Activation of the sweet taste receptor T1R3 by sucralose attenuates VEGF-induced vasculogenesis in a cell model of the retinal microvascular endothelium
journal contributionposted on 2023-08-30, 15:43 authored by Polina Lizunkova, Emmanuella U. Enuwosa, Havovi Chichger
Background: One of the most prevalent microvascular complications for patients with diabetes is diabetic retinopathy (DR) associated with increased retinal endothelial blood vessel formation. Treatments to reduce vascularisation in the retinal endothelium are linked to improved sight in patients with DR. Recently we have demonstrated the novel protective role of the artificial sweetener, sucralose, and the sweet taste receptor, T1R3, in the pulmonary endothelium to reduce vascular leak. In the present study, we examined the role of sucralose and sweet taste receptors on vasculogenic processes (proliferation, migration, adhesion and tube formation) in a cell model of the retinal endothelium . Methods: We exposed human retinal microvascular endothelial cells (RMVEC) to VEGF as an in vitro model of DR in the presence and absence of T1R3 agonist sucralose. Results: In RMVEC, we observed increased VEGF-induced cell proliferation, migration, adhesion and tube formation, which was significantly attenuated by exposure to the artificial sweetener sucralose. Following siRNA knockdown of the sweet taste receptor, T1R3, but not T1R2, the protective effect of sucralose on VEGF-induced RMVEC vasculogenic processes was blocked. We further demonstrate that sucralose attenuates VEGF-induced Akt phosphorylation to protect the retinal microvasculature. Conclusion: These studies are the first to demonstrate a protective effect of an artificial sweetener, through the sweet taste receptor T1R3, on VEGF-induced vasculogenesis in a retinal microvascular endothelial cell line.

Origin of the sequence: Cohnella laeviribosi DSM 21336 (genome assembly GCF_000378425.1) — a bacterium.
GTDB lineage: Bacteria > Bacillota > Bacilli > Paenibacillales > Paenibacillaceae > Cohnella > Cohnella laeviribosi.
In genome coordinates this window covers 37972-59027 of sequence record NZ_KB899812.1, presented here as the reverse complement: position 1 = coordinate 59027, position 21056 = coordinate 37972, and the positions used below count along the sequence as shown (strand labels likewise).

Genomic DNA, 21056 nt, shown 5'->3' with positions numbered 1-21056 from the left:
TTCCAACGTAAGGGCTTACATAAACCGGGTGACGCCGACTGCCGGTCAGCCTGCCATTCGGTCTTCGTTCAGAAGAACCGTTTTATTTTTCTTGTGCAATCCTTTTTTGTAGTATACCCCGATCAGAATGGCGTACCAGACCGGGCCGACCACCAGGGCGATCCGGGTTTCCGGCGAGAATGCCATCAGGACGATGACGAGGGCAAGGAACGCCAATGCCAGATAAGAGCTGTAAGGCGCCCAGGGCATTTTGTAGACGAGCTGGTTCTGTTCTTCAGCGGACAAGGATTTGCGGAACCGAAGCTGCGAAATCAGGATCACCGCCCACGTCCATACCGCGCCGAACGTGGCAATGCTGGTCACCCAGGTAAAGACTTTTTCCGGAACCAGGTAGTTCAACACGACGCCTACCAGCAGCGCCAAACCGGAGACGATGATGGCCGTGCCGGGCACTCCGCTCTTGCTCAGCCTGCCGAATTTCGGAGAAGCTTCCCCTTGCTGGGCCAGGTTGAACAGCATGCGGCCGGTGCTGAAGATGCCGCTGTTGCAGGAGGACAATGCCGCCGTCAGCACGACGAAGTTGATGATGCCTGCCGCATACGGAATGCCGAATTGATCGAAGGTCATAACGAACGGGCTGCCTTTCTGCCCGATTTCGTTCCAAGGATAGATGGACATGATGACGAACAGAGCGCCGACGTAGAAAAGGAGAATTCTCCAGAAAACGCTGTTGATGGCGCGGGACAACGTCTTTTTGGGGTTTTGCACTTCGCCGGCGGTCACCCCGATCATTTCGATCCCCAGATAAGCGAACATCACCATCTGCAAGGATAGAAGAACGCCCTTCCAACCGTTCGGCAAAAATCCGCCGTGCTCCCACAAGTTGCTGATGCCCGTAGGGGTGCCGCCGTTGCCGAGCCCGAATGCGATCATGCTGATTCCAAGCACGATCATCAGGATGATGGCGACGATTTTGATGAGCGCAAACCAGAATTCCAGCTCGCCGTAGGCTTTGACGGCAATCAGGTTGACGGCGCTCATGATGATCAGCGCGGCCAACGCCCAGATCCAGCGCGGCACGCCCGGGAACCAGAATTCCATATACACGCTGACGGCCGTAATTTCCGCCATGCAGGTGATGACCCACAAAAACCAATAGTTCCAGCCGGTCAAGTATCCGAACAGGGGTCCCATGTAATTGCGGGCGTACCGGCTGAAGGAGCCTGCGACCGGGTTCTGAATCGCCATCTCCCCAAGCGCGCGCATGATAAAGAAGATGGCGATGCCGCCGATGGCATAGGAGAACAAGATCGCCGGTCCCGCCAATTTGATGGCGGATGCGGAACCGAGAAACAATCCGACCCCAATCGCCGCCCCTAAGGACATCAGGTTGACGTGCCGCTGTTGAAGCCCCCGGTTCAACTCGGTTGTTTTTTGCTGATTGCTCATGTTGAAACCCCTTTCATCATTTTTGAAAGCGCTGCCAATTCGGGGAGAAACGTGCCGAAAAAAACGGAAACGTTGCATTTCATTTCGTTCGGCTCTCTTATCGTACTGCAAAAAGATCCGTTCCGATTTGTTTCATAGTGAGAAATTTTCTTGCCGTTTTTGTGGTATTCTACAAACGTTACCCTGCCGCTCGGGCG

Publication titleGraefe's Archive for Clinical and Experimental Ophthalmology
- Accepted version